Comment by commonsense — July 16, 2013 @ 7:34 pm

  36. 27. Maybe the city should pull eminent domain on that empty building at the foot of High Street. And if they’re going to allow a sign anything over 10′, they’d better also authorize our own cell tower. I’m tired of having to put my nose against my back patio door when I’m on my cell to keep the call going … and that’s IF the weather allows good transmission from Oakland.

    Comment by Linda on Otis St. — July 16, 2013 @ 8:31 pm

  37. It seems to me that most people when coming out of the tube by car are focusing on the various lane choices up ahead and the proposed In n Out is somewhat over their right shoulder. The lovely landscaping in the median on the left is a good start on an attractive “gateway”. I would advocate for signage restrictions, attractive landscaping, etc, on this “remnant” site, not stopping the project altogether. Personally, I think this is an excellent location for In n Out because of the customers they can have from COA, the nearby office park, and even the senior housing. All of these people could walk there and don’t have to use the drive thru. Most important to me is to maximize safety for bikes and pedestrians– the traffic inside this area is going to be bad because of the gas station already (as it is in South Shore), but outside on the street is where creativity needs to happen to make it safe.

    Comment by Kevis Brownson — July 16, 2013 @ 10:18 pm

  38. I can’t wait until In-N-Out comes to Alameda! I will bring my Bible so that I can read aloud the Bible verses that appear on all of the In-N-Out packaging! Too bad we’re stuck with Target, which supports same-sex marriage. 😦

    Comment by Silent no more — July 16, 2013 @ 11:36 pm

  39. “Beany,,,,,,,,, basically nothing…..straw man…..”

    Uh… no… its… not.
    Look- I spent my first 12 years as a renter in Alameda. I have now owned for about a year and a half. In both cases my opinion has stayed about the same. What is clear with this area and many other either semi-wealthy or straight up wealthy areas throughout the Bay Area and perhaps universally is that even a tiny whisper of ANYTHING NEW is met with an overly-dramatic , chicken little reaction:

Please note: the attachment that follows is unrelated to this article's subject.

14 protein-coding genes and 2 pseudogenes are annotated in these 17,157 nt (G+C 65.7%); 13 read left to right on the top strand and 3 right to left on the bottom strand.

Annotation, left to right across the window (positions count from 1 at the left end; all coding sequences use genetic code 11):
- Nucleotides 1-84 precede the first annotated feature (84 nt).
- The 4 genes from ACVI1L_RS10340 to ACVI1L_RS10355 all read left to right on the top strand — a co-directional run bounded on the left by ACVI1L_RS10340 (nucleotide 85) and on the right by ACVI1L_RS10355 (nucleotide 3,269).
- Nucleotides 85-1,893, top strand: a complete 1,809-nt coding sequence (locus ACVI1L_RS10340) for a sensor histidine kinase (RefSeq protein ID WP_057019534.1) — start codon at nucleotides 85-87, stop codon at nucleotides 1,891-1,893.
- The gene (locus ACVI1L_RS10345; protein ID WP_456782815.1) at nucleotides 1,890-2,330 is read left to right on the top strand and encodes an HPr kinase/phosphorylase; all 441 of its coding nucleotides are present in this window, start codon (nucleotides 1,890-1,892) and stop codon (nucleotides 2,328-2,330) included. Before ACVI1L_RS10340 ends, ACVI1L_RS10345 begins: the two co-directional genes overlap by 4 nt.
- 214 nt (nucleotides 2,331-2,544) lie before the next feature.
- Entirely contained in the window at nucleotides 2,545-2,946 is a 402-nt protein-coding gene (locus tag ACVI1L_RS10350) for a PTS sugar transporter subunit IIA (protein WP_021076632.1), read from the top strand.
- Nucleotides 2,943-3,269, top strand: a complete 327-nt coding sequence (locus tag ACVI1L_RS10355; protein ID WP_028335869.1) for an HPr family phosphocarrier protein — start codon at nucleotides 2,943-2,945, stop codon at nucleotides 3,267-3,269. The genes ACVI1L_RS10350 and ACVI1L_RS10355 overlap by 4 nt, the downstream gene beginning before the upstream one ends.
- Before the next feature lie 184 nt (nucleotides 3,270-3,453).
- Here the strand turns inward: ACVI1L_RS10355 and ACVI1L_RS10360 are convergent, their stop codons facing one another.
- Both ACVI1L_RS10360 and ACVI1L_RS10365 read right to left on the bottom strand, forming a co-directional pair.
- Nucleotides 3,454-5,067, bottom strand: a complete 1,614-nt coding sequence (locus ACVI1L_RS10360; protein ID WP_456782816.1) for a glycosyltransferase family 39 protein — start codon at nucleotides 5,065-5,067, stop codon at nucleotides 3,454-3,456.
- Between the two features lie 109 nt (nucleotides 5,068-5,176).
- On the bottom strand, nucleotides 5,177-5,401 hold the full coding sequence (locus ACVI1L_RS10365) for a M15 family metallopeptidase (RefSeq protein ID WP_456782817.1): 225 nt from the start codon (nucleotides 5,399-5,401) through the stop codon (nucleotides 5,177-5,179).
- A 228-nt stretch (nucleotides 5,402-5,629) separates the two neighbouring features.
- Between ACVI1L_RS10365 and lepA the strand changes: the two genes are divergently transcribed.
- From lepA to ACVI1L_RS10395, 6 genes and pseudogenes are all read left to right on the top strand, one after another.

“Oh no! They’re gonna’ put a stop light on main street! You know what that means? People will clog up the roads! ”

    Then the stop light or whatever gets put in and nothing actually happens. Its just silly in many cases because all cities and towns change and grow. That’s a matter of fact.

    Comment by beany — July 17, 2013 @ 8:39 am

  40. Interesting posting on Facebook today from an Alameda resident about an incident at the wine shop next to the theater. An African-American person came in to panhandle while she and friends were there. The owner, according to her, not only screamed at him to leave, but used racial epithets and lots of bad language. When confronted about “no need to do that” she said that we didn’t need any Trav-Con’s here and that Black kids kill. They all left and say they won’t go back there and will ask for a boycott. Sad stuff.

    Comment by Kate Quick,. — July 17, 2013 @ 11:25 am

  41. Responding to line item 40. Isn’t it true Lauren Do, you’re sucking John Russo’s (City Manager of Alameda), dick. It must be true if I read it scribbled in the restroom of my local gym. Good enough for the gym, credentialed enough for Facebook. Line item 40 and this response will be made in very public view of a very public business.

    Comment by Vilma Flamm — July 25, 2013 @ 3:00 pm